Following the enactment of the Organic Law 1 / 2004 on comprehensive protection measures against gender violence, intervention programs for both batterers serving in prison who later access to a semi-free period and for those with suspension of the sentence enforcement who work in community services have become necessary. Herein, we describe, maintain, and go further in rehabilitation of batterers in order to prevent further episodes of violence and protect and guarantee battered women's safety.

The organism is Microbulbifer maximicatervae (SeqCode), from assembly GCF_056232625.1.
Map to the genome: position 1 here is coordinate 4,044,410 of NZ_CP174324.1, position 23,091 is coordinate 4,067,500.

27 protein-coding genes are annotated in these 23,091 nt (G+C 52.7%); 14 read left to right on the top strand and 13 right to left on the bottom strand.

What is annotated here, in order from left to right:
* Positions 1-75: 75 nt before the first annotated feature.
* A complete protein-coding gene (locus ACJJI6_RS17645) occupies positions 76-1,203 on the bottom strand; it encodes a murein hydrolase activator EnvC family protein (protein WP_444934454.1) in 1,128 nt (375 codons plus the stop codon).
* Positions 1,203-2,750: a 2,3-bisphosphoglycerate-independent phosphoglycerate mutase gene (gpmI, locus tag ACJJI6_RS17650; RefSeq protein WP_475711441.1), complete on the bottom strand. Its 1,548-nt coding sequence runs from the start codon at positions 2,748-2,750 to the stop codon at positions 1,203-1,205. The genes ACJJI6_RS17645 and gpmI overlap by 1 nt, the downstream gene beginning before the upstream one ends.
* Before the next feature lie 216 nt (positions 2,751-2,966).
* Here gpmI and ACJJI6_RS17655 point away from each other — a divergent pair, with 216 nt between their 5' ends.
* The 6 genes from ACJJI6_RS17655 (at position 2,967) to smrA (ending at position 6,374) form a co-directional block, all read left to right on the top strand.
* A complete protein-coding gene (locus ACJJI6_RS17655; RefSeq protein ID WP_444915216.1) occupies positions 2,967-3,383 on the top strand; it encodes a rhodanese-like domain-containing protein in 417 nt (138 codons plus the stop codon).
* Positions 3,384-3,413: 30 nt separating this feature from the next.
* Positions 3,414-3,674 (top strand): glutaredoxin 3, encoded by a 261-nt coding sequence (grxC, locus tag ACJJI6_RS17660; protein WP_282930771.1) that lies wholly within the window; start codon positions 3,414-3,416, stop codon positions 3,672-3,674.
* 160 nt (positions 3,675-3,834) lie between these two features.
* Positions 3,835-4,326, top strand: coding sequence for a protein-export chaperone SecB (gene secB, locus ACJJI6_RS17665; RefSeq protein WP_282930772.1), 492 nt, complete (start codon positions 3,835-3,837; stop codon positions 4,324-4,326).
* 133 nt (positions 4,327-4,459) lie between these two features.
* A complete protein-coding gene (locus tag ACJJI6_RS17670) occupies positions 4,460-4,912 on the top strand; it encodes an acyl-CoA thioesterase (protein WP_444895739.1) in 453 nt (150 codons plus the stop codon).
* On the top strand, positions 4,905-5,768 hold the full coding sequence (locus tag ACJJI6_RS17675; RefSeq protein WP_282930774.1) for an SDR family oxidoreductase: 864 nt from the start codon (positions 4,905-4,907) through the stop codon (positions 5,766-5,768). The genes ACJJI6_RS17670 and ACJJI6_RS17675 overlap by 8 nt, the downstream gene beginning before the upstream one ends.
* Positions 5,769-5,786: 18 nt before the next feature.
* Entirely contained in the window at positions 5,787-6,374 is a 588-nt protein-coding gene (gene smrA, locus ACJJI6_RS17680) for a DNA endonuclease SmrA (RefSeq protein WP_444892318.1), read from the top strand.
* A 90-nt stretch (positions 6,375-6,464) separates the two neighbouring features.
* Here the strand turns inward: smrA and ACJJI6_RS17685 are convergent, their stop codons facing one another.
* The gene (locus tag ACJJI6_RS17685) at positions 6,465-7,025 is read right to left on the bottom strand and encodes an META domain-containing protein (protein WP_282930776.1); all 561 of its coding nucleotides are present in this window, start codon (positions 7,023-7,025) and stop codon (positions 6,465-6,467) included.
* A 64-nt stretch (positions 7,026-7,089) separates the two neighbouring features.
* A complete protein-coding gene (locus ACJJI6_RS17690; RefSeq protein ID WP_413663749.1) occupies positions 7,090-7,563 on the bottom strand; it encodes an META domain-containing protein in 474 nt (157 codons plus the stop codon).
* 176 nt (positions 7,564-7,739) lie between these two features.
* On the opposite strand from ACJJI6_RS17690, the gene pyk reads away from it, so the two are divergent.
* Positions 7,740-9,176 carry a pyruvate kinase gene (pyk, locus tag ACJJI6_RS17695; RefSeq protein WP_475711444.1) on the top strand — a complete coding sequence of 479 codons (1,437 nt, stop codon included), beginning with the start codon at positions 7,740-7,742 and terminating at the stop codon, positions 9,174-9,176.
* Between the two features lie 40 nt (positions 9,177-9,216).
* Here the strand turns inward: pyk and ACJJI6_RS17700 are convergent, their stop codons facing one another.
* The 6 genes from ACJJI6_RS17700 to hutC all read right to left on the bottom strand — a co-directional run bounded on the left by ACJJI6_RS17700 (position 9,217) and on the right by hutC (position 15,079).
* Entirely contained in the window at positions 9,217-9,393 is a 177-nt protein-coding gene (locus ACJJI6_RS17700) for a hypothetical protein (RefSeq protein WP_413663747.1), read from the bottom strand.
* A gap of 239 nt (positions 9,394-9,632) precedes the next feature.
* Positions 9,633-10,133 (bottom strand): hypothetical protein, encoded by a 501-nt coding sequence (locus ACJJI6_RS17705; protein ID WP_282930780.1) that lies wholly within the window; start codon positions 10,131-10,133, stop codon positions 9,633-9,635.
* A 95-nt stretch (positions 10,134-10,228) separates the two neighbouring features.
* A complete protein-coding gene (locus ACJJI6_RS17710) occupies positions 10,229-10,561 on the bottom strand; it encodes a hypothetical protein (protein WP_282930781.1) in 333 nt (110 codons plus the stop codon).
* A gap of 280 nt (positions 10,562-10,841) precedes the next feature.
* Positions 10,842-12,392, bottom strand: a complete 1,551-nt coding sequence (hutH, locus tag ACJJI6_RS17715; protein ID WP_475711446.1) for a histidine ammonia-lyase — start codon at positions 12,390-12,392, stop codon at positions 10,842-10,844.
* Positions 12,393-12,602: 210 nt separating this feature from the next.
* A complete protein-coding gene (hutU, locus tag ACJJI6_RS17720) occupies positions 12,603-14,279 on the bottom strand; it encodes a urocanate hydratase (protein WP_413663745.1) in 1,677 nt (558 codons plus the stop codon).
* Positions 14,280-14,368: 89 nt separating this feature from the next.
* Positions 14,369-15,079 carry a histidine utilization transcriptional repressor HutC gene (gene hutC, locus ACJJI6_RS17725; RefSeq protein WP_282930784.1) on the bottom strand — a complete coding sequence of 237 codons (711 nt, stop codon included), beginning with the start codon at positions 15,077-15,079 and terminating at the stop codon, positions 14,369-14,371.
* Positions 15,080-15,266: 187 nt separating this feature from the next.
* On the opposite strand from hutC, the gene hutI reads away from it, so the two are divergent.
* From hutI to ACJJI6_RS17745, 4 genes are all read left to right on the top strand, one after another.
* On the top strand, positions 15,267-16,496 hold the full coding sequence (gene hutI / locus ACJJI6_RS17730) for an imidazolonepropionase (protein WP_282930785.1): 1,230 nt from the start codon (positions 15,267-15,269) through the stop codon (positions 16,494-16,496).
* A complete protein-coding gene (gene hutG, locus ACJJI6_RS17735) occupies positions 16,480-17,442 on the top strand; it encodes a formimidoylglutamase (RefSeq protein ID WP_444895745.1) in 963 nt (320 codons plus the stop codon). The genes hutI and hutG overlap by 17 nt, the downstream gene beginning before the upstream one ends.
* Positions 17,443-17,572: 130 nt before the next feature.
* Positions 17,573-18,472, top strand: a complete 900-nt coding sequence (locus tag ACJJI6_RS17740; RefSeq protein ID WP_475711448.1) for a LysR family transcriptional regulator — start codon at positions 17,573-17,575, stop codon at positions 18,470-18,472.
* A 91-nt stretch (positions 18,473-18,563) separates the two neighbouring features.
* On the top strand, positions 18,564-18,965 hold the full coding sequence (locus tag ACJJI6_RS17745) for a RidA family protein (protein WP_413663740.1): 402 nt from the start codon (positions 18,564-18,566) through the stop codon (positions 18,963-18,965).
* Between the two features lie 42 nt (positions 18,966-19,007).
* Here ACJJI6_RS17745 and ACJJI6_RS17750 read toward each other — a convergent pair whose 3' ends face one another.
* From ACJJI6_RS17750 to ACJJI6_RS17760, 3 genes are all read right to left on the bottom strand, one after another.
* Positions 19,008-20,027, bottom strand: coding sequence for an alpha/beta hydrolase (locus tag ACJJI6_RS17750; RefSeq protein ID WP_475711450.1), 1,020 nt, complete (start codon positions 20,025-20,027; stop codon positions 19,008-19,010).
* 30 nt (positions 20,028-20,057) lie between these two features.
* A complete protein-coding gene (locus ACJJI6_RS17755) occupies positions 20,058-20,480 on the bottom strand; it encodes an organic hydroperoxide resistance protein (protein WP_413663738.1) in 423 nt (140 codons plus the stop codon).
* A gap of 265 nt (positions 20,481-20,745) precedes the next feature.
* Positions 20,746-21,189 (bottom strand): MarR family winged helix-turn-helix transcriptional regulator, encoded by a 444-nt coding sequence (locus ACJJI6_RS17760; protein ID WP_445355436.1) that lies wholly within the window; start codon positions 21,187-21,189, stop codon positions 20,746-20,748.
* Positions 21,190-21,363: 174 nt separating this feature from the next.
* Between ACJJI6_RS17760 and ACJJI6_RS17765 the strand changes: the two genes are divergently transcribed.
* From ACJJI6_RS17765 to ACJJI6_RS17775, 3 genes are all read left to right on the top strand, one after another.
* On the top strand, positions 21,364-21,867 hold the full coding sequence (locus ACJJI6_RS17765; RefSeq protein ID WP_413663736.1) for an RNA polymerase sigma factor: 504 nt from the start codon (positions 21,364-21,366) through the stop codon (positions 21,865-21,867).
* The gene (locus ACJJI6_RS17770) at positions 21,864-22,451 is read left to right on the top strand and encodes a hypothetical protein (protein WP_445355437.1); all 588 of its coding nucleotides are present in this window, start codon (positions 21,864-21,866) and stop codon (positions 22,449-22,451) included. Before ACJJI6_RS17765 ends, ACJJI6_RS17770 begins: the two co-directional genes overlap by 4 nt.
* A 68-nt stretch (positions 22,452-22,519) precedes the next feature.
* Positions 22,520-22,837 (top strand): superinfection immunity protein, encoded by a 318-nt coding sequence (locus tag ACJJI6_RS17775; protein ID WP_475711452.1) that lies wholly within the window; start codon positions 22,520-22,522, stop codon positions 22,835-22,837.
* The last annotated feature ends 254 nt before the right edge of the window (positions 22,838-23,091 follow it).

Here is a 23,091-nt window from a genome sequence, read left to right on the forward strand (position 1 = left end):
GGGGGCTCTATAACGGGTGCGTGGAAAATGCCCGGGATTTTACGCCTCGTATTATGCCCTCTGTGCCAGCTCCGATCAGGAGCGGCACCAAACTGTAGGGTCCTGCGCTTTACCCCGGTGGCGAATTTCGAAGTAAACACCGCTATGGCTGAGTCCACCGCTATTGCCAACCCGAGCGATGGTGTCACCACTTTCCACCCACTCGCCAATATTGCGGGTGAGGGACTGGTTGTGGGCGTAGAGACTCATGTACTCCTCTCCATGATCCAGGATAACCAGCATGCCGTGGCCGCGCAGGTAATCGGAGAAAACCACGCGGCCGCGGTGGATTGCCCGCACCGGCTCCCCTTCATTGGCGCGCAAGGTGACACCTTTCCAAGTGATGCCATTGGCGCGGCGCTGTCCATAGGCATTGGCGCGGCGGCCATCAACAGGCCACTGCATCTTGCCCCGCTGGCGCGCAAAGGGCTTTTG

Maximization of pleasure (hedonicity) is a major mechanism in human decision-making by optimizing behavior, as previous research has shown on both sensory pleasure and purely mental pleasure (such as playing videogames or solving mathematical problems). Our group also documented that pleasure is a major factor in decision-making in social situations related to interpersonal aggression: people tend to make aggressive behavioral decisions as a function of the resulting pleasure. The present study tried to verify whether this trend was also found in inmates. To our knowledge, this is the first investigation on the relationship between pleasure and aggression performed in a prison. Fifty three male inmates in a Spanish prison condemned for severe legal transgressions and serving long detention were compared with seventy five male university students who served as controls. They responded to self-reported questionnaires devised to examine how hedonicity influences decision-making in the case of aggressiveness. Socially conflictive situations were described, with four alternative options ranging from passive to highly aggressive response. A similar bell-shaped trend was present in both populations -aggressive behaviors of medium intensity were rated as significantly less unpleasant than the most passive and most aggressive behaviors-, even though the degree of hedonicity was significantly higher in the inmates, who rated mild and moderate aggressive responses as pleasurable. Inmates also voted for an unexpected lower of aggressiveness than controls, which may be explained by social desirability. Conclusion: the sametrend is found in both populations: mild aggressive behavior may be pleasurable to the aggressor, but only up to a certain level. But this seems to be stronger in inmates: they showed hedonicity when experiencing higher level of aggression. Such a result is consistent with a fundamental role of hedonicity in decision making.